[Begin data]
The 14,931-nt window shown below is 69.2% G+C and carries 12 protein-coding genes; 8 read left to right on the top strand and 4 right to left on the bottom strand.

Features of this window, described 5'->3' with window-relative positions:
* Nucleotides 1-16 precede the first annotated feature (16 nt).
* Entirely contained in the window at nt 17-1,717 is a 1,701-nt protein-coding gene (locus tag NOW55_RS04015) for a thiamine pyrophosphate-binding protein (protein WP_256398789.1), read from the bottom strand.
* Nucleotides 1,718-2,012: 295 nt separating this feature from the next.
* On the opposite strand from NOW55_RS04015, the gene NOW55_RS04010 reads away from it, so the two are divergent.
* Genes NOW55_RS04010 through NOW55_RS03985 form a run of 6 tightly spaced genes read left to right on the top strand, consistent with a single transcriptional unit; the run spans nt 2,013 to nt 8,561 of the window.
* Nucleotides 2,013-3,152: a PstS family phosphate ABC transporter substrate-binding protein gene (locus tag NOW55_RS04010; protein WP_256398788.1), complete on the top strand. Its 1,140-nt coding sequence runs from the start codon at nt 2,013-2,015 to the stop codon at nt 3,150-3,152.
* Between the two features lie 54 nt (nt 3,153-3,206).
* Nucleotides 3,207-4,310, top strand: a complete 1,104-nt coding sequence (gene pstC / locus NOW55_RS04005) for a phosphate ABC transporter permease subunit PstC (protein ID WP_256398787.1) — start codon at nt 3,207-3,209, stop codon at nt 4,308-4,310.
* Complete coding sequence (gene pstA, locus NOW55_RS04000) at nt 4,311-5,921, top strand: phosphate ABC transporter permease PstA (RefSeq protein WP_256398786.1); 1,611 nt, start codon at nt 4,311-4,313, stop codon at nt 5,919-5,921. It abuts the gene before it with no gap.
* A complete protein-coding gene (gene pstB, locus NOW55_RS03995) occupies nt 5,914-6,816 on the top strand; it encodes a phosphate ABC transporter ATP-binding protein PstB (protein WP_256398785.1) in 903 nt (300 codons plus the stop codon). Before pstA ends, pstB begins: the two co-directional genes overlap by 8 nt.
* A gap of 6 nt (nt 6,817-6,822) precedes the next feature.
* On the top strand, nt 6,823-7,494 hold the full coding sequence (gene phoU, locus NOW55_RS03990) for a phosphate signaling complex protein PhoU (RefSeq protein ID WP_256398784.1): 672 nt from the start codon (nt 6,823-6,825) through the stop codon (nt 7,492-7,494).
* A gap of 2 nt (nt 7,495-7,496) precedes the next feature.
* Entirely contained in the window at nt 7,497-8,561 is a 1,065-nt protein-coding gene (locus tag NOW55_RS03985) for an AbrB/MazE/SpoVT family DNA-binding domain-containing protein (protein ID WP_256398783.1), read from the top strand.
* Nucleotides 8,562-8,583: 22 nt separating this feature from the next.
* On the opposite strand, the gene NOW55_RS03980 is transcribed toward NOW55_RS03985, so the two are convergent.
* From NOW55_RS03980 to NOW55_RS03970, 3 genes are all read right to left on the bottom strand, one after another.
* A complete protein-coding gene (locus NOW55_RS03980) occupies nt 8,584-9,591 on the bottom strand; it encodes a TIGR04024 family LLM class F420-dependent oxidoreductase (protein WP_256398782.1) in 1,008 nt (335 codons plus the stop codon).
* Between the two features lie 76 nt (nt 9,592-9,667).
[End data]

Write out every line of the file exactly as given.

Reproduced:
The 14,931-nt window shown below is 69.2% G+C and carries 12 protein-coding genes; 8 read left to right on the top strand and 4 right to left on the bottom strand.

Features of this window, described 5'->3' with window-relative positions:
* Nucleotides 1-16 precede the first annotated feature (16 nt).
* Entirely contained in the window at nt 17-1,717 is a 1,701-nt protein-coding gene (locus tag NOW55_RS04015) for a thiamine pyrophosphate-binding protein (protein WP_256398789.1), read from the bottom strand.
* Nucleotides 1,718-2,012: 295 nt separating this feature from the next.
* On the opposite strand from NOW55_RS04015, the gene NOW55_RS04010 reads away from it, so the two are divergent.
* Genes NOW55_RS04010 through NOW55_RS03985 form a run of 6 tightly spaced genes read left to right on the top strand, consistent with a single transcriptional unit; the run spans nt 2,013 to nt 8,561 of the window.
* Nucleotides 2,013-3,152: a PstS family phosphate ABC transporter substrate-binding protein gene (locus tag NOW55_RS04010; protein WP_256398788.1), complete on the top strand. Its 1,140-nt coding sequence runs from the start codon at nt 2,013-2,015 to the stop codon at nt 3,150-3,152.
* Between the two features lie 54 nt (nt 3,153-3,206).
* Nucleotides 3,207-4,310, top strand: a complete 1,104-nt coding sequence (gene pstC / locus NOW55_RS04005) for a phosphate ABC transporter permease subunit PstC (protein ID WP_256398787.1) — start codon at nt 3,207-3,209, stop codon at nt 4,308-4,310.
* Complete coding sequence (gene pstA, locus NOW55_RS04000) at nt 4,311-5,921, top strand: phosphate ABC transporter permease PstA (RefSeq protein WP_256398786.1); 1,611 nt, start codon at nt 4,311-4,313, stop codon at nt 5,919-5,921. It abuts the gene before it with no gap.
* A complete protein-coding gene (gene pstB, locus NOW55_RS03995) occupies nt 5,914-6,816 on the top strand; it encodes a phosphate ABC transporter ATP-binding protein PstB (protein WP_256398785.1) in 903 nt (300 codons plus the stop codon). Before pstA ends, pstB begins: the two co-directional genes overlap by 8 nt.
* A gap of 6 nt (nt 6,817-6,822) precedes the next feature.
* On the top strand, nt 6,823-7,494 hold the full coding sequence (gene phoU, locus NOW55_RS03990) for a phosphate signaling complex protein PhoU (RefSeq protein ID WP_256398784.1): 672 nt from the start codon (nt 6,823-6,825) through the stop codon (nt 7,492-7,494).
* A gap of 2 nt (nt 7,495-7,496) precedes the next feature.
* Entirely contained in the window at nt 7,497-8,561 is a 1,065-nt protein-coding gene (locus tag NOW55_RS03985) for an AbrB/MazE/SpoVT family DNA-binding domain-containing protein (protein ID WP_256398783.1), read from the top strand.
* Nucleotides 8,562-8,583: 22 nt separating this feature from the next.
* On the opposite strand, the gene NOW55_RS03980 is transcribed toward NOW55_RS03985, so the two are convergent.
* From NOW55_RS03980 to NOW55_RS03970, 3 genes are all read right to left on the bottom strand, one after another.
* A complete protein-coding gene (locus NOW55_RS03980) occupies nt 8,584-9,591 on the bottom strand; it encodes a TIGR04024 family LLM class F420-dependent oxidoreductase (protein WP_256398782.1) in 1,008 nt (335 codons plus the stop codon).
* Between the two features lie 76 nt (nt 9,592-9,667).